Date of Award

Spring 1996

Document Type

Thesis

Degree Name

Master of Science in Management - (M.S.)

Department

School of Industrial Management

First Advisor

Theologos Homer Bonitsis

Second Advisor

John Malindretos

Third Advisor

Iftekhar Hasan

Abstract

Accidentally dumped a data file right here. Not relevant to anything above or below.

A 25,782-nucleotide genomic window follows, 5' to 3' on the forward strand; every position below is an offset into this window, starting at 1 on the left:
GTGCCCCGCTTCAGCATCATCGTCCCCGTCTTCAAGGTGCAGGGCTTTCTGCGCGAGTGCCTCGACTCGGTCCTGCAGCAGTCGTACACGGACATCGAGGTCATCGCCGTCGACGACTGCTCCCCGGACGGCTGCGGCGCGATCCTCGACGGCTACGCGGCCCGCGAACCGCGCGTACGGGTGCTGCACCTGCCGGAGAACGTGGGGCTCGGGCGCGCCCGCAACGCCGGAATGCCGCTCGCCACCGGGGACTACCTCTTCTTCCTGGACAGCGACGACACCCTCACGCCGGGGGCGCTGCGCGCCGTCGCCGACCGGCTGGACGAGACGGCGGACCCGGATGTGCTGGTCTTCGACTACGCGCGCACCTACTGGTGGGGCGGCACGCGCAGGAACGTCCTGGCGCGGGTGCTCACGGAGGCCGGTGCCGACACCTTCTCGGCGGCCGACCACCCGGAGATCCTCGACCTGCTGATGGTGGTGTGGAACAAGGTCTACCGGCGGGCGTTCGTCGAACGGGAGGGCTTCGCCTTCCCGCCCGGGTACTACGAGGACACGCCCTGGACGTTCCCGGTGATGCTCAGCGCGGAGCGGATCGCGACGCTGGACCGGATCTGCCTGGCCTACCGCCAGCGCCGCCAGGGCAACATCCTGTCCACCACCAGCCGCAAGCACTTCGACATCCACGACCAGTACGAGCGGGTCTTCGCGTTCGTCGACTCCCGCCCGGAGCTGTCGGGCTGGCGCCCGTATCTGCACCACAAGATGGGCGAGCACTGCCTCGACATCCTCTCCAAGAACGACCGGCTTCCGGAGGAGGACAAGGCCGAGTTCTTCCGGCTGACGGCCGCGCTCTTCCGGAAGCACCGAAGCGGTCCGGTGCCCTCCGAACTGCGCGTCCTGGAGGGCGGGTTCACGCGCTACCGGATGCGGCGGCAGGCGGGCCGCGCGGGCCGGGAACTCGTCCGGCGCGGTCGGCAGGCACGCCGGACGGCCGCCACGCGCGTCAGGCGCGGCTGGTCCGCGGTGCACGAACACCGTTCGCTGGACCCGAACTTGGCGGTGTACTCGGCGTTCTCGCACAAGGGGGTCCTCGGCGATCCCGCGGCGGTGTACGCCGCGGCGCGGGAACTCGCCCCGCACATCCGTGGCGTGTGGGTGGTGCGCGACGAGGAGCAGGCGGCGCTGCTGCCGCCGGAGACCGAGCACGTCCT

This paper discusses the important aspects of efficiency, expectations, and risk in the foreign exchange market. First, a brief presentation of the existing single-equation structural models of exchange-rate determination is given. A mathematical efficiency specification model is defined which employs of a system of interrelated equations testing the random walk and unbiasedness hypothesis. The model is validated by analyzing fluctuations in the spot and forward foreign exchange rates. Utilizing a regression estimation and many different specification and diagnostic tests for the series and the error terms (residuals), this study addresses the efficiency of the English, Canadian and French foreign exchange markets. The unbiased hypothesis is so prevalent in the finance literature that many tests for it have been developed. The study examines common tests and uses the regression results to demonstrate why each of these results does or does not reject the null hypothesis of unbiasedness. Furthermore, I compared two sample spans to test the intertemporal behavior of the spot and forward rates. In addition, the Johancen procedure (1991), which tests for cointegration in a system of equations, is applied to test for Efficient Market Hypothesis (EMH). The existence of such long run or cointegration relationships directly violates the EMI-I in a speculative efficient market (Granger 1986). In my sample testing cointegration was found to be present for the British Pound, Canadian Dollar, and French Franc. The random walk hypothesis as well has failed to be rejected for all three major currencies, however the unbiased forward rate hypothesis has been failed to be accepted for the British Pound and French Franc. However, more researches are needed in this area to be able to achieve better statistical inferences.

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